Berlin: School must provide prayer space

Berlin: School must provide prayer space

The Berlin administrative court has ruled that school must provide room for a Muslim pupil to pray once a day according to Islamic rites outside of class time. But education authorities are considering an appeal.

The 16-year-old, Yunus M., had filed a lawsuit against his school because he wanted to comply with his prayer obligations as a devout Muslim.

In the first such legal ruling in Germany, the court said on Tuesday it saw no disturbance of school operations by the prayer, referring to the freedom of religion. The court said this basic right didn't only refer to inner freedom to believe in a certain religion, but also the external freedom to express it. This included prayer. It couldn't be expected from a devout pupil that he only pray outside of school.

The court spokesman, Stephan Groscurth, said this was an isolated case.

"But other Muslim pupils can refer to it," Groscurth said. The courts would then have to rule on each concrete case one at a time, he said.

The school is now obligated to allow Yunus M. to pray in a separate room outside of class time for a 10-minute period. The school director, Brigitte Burchardt, said she was disappointed by the ruling.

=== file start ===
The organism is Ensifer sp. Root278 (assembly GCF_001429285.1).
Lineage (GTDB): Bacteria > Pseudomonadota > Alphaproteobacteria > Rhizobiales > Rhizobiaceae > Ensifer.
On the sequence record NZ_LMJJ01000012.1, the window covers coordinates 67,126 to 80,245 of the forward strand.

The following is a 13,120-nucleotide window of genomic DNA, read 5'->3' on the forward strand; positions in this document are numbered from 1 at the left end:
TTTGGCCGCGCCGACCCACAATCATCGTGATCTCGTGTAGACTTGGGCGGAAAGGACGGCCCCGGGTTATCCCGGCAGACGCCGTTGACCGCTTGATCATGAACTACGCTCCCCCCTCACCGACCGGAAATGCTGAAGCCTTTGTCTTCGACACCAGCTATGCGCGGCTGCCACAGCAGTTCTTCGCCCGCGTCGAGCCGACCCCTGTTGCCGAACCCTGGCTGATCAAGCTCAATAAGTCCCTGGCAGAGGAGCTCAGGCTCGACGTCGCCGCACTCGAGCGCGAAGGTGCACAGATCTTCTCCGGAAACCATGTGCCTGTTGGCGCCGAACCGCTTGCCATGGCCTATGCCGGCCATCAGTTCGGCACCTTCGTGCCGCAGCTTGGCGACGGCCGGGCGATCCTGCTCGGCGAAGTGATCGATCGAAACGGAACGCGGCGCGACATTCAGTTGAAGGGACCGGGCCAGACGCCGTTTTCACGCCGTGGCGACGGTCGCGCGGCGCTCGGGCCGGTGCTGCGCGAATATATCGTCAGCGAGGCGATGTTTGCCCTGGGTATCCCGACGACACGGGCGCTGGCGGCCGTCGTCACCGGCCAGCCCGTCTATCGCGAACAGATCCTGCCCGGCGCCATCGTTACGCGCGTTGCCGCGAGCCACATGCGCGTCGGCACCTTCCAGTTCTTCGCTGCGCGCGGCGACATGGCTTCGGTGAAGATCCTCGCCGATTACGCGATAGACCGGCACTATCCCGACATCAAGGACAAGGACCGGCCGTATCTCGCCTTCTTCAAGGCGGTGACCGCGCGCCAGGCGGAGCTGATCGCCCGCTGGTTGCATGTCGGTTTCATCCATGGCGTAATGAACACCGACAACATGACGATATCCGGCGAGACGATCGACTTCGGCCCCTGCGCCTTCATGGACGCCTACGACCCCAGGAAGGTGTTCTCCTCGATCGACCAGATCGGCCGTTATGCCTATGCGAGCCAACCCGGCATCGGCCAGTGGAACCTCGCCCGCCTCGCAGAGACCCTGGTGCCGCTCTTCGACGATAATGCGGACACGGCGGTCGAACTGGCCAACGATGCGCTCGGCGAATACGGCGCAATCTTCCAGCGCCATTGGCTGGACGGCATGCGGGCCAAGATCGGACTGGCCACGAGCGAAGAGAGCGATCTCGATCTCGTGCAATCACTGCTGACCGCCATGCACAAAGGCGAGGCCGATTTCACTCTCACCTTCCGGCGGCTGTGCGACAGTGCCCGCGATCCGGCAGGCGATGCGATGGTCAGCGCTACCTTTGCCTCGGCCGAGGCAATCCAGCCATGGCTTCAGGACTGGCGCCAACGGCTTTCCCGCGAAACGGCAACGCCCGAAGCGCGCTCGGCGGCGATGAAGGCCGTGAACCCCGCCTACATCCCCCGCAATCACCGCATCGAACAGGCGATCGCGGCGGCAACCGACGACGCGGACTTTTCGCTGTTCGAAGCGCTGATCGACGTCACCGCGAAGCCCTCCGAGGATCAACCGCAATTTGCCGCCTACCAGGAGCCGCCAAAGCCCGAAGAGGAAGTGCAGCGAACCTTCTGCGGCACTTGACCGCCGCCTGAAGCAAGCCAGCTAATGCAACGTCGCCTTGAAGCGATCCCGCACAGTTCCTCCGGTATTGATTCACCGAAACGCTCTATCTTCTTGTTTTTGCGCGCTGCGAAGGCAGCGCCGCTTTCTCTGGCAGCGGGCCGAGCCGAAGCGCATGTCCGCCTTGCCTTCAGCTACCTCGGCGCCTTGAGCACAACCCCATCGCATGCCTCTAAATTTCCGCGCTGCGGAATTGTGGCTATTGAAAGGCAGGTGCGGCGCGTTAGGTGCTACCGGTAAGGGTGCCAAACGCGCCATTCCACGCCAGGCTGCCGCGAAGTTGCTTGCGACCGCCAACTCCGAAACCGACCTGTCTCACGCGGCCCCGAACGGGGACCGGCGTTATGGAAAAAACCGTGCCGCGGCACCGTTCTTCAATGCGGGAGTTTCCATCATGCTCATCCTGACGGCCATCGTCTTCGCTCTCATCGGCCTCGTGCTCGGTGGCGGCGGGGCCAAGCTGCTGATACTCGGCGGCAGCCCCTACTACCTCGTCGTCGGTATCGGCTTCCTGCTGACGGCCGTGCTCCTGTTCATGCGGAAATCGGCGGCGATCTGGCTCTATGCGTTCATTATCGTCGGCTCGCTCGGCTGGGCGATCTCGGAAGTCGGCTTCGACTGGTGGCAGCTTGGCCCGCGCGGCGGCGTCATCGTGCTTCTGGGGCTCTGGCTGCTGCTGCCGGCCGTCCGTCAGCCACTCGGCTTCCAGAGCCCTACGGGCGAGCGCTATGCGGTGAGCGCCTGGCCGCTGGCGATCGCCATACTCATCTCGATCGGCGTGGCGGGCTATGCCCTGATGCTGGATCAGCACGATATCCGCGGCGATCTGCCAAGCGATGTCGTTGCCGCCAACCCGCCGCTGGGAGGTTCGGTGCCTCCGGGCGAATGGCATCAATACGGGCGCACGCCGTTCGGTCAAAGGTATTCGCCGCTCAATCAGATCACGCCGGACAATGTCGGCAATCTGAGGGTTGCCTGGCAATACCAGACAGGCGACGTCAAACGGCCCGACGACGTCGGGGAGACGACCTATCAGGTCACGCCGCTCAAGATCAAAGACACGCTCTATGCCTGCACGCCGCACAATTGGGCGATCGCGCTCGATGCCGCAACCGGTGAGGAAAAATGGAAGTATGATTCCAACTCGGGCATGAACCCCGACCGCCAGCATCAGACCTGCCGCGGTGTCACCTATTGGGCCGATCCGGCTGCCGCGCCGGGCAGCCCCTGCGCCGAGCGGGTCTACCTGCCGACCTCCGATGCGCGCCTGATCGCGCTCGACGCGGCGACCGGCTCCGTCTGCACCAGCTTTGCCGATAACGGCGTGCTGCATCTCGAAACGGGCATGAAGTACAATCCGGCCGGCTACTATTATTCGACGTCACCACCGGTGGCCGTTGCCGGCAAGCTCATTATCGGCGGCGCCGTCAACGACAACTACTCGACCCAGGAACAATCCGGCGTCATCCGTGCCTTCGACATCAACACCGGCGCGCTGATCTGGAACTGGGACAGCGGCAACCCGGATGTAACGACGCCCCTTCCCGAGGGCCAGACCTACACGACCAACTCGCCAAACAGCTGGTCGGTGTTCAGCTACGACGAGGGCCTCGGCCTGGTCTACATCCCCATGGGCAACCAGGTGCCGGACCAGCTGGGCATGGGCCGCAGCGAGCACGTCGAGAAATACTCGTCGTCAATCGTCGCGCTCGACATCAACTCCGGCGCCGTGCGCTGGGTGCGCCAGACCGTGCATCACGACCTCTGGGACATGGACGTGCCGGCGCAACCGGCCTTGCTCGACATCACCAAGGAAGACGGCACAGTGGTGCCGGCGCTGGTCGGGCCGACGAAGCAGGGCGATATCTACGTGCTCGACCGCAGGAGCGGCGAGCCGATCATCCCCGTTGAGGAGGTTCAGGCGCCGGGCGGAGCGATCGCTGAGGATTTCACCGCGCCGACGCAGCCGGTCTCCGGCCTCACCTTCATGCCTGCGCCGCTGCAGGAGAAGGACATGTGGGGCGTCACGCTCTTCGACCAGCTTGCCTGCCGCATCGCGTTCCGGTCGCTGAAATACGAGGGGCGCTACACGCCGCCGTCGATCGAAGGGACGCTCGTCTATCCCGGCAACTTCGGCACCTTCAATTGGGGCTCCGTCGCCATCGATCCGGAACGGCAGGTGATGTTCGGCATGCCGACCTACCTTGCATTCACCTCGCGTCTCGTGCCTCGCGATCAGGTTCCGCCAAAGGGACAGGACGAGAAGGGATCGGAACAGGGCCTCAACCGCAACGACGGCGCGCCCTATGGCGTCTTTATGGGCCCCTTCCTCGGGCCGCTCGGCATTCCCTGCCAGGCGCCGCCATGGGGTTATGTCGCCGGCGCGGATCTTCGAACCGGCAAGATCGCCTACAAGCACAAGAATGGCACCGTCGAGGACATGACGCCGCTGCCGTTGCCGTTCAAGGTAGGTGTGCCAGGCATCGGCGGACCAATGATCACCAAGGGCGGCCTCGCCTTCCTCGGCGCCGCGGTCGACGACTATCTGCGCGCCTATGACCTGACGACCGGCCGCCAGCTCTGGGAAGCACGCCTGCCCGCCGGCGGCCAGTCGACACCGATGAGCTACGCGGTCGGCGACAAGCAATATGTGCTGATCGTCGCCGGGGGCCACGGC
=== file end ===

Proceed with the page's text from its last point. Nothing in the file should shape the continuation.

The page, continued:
"If this is a precedence ruling, we cannot sustain school operations as they are," Burchardt said. If only eight more pupils demanded similar treatment, she wouldn't know how to implement it, she said.

"I have to consider the freedom of 650 pupils," Burchardt said. Up to 90 percent of them are from migrant backgrounds. All major world religions are represented in the Diesterweg High School in Berlin-Wedding.

But the ruling judge Uwe Wegener said he did not see the acute danger of a wide number of pupils demanding rooms for prayer. Wegener also said he could not determine in this case that Yunus' acts of prayer caused or deepened conflicts between pupils of various religions in day-to-day school life.


Source: DW-World (English)

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